Let me ‘fess up. I knew nothing about Amy Levy (1861-1889) before I read The Romance of a Shop. I’d mixed her up with the witty Ada Leverson, the author of the charming trilogy, The Little Ottleys. But I enjoy novels about women in the workplace, and found Levy’s book entertaining, if very slight.
The four Lorimer sisters are bereft: their father has died, and they must support themselves. But what can they do? Gertrude, an aspiring writer, regretfully consigns her scribblings to the trash and hatches a plan. She discusses careers with her sisters, the charming 20-year-old Lucy, the irrepressible 17-year-old Phyllis, and their simple half-sister, 30-year-old Fanny, who has “somewhat the appearance of a large and superannuated baby.”
Fanny seems to have a slight intellectual disability. She cannot grasp the idea of business and insists naively that Gertrude must become a famous writer.
Gertrude’s face flushed, but she controlled all other signs of the irritation which poor hapless Fan was so wont to excite in her. “I have thought about that, Fanny,” she said; “but I cannot afford to wait and hammer away at the publishers’ doors with a crowd of people more experienced and better trained than myself. No, I have another plan to propose to you all. There is one thing, at least, that we can all do.”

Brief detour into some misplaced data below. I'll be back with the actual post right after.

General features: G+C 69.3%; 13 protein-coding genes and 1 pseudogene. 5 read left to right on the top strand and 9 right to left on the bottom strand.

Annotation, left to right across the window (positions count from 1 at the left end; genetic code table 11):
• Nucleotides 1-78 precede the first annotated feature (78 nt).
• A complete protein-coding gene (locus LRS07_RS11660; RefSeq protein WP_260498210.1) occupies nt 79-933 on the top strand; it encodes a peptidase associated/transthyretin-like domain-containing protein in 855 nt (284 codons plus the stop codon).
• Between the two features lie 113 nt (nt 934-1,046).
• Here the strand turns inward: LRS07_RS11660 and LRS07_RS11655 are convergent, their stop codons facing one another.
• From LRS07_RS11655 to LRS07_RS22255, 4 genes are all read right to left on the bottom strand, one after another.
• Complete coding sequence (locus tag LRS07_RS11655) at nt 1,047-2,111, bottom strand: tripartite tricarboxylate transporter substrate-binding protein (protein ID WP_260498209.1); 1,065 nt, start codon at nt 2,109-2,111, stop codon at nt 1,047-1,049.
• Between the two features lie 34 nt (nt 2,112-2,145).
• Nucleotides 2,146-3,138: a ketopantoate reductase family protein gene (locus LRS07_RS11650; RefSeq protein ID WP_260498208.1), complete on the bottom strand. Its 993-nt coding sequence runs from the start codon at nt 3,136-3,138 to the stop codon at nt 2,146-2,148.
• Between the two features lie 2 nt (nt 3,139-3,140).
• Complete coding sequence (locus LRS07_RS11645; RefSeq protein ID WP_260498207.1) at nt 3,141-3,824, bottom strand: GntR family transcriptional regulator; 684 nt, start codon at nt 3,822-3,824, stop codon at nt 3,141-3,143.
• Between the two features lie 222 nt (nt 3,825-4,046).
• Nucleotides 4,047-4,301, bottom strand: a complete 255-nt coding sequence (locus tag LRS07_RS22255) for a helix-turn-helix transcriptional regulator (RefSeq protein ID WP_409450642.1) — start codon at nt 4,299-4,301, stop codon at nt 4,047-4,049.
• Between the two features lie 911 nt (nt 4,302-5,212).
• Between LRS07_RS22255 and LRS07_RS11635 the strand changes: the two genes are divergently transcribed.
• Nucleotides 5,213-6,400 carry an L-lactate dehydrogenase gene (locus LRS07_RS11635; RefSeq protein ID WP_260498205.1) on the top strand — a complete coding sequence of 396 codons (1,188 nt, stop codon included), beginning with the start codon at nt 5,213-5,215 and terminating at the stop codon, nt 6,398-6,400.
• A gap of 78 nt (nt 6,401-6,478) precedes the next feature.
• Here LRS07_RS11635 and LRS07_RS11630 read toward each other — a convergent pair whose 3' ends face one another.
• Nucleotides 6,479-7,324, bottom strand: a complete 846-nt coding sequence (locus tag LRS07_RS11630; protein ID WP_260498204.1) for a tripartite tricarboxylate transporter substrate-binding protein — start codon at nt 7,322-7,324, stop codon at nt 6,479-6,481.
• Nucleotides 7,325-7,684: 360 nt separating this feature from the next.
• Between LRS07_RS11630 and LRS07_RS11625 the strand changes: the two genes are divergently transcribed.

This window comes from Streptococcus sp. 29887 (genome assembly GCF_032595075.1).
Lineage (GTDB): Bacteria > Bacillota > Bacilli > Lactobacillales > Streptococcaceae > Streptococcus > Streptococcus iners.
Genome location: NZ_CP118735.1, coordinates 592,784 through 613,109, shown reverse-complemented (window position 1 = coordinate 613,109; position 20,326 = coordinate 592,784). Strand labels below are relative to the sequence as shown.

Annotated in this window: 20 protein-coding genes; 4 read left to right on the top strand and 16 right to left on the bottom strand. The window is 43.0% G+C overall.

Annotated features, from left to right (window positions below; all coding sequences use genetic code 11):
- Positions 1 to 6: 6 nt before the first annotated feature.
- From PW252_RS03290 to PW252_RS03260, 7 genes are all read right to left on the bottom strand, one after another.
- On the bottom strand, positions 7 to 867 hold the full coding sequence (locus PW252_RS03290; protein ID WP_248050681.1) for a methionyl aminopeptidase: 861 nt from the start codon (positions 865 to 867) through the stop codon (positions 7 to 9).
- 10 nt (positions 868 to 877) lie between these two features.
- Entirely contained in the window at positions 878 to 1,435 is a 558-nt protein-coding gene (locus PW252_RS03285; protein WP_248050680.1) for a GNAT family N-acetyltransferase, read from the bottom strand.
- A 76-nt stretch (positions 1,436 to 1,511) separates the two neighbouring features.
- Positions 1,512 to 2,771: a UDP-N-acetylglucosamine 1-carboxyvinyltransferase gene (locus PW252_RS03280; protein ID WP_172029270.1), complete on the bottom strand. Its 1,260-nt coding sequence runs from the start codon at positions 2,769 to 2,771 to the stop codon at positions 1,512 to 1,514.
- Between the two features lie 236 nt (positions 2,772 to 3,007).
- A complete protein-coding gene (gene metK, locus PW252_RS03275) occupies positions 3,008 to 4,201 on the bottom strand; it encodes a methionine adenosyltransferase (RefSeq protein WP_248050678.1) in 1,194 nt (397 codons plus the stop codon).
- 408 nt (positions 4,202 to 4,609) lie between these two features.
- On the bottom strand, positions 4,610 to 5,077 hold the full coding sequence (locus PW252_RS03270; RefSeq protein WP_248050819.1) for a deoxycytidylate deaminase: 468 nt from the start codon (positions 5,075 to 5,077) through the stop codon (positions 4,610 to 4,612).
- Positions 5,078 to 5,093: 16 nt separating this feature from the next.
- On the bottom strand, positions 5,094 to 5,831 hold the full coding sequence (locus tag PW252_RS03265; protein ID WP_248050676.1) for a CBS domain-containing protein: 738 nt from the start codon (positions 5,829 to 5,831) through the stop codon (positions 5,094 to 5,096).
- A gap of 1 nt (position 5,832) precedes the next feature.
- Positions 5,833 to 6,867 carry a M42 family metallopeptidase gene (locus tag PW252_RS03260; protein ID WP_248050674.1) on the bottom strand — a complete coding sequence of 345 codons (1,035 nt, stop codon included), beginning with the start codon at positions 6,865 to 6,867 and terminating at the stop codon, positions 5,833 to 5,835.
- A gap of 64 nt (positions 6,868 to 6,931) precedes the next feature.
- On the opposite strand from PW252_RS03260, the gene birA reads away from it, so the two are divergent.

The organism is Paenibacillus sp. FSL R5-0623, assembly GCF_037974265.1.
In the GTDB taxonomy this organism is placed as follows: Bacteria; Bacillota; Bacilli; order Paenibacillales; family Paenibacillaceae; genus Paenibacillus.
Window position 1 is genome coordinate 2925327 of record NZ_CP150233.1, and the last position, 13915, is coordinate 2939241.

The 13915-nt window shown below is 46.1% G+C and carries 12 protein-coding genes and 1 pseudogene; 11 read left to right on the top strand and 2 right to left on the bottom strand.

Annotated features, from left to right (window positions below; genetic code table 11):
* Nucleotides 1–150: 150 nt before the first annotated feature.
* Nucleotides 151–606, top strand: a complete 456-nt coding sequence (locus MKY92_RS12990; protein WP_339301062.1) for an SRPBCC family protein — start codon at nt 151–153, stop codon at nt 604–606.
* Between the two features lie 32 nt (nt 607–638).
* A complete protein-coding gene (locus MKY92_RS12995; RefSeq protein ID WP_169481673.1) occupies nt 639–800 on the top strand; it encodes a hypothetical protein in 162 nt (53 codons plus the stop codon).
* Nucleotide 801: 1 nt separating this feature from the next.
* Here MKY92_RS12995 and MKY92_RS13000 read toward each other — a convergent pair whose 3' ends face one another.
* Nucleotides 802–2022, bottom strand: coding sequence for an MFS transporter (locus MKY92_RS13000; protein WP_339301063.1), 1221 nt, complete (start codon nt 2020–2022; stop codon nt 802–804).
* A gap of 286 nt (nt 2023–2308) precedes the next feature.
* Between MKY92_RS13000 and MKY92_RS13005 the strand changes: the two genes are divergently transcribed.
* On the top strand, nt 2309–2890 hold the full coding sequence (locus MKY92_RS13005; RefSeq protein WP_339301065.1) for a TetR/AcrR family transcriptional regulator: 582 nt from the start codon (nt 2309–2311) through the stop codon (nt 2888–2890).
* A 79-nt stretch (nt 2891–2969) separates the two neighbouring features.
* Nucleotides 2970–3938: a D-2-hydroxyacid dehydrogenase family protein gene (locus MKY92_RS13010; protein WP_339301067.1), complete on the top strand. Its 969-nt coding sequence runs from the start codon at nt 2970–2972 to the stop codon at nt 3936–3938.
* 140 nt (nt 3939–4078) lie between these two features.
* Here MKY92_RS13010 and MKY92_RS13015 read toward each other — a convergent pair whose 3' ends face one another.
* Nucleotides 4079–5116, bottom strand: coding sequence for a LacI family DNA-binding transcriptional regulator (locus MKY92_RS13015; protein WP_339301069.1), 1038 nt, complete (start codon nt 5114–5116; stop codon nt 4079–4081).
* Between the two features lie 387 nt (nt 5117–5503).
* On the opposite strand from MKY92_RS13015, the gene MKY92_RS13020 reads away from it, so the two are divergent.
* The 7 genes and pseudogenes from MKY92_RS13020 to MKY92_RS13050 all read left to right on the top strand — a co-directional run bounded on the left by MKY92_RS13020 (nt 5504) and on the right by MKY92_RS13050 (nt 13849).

And that one thing they can do is photography, since they have long had their own home studio and professional equipment. So they rent a studio and start a photography business in London. They live in an apartment above the shop. Fanny does the housekeeping.
I was very interested in Levy’s treatment of their work. What does Levy tell us about photography? It is a demanding career and a hard life. They have very few customers, and very little money. One of their first jobs is to photograph the dead wife of Lord Watergate, and Gertrude does this alone, to spare her sisters. Later, a neighbor, Frank Jermyn, an artist, befriends the Lorrimers, and introduces them to his artist friends, so they have work photographing studies and paintings. Unfortunately, one of the artists is the debauched Sidney Darrell, who causes much grief. Frank, Lord Watergate, and Darrell are important characters.
Does being women get in the way of their career? After a while, it actually helps them. They are a novelty. And their social circle expands.
I wish there were more about work, and less about love. Soon the novel descends into a romantic melodrama. I had read that this is a predecessor of George Gissing’s The Odd Women. It is not.
Oddly, it slightly resembles Louisa Alcott’s Little Women, sans humor. And I am quite sure Levy would have read that girls’ masterpiece, published in 1868. There are some parallels between the Lorimers and the March sisters. Gertrude, the writer and more-or-less studio CEO, is rather like Jo, the writer; Lucy is charming and practical, like Meg; Phyllis is a spoiled Amy with worse manners; and Fanny is a grotesque doppelganger of Beth, who possibly has Aspergers. Somebody even dies.
Levy, a novelist, poet, and essayist, was the first Jewish woman to attend Newnham, Cambridge. Her best-known novel, Reuben Sachs, was written partly as a response to George Eliot’s Daniel Deronda, which she considered too romantic.
By the way, Reuben Sachs has been published by Persephone. And all of Levy’s books are also available as e-books.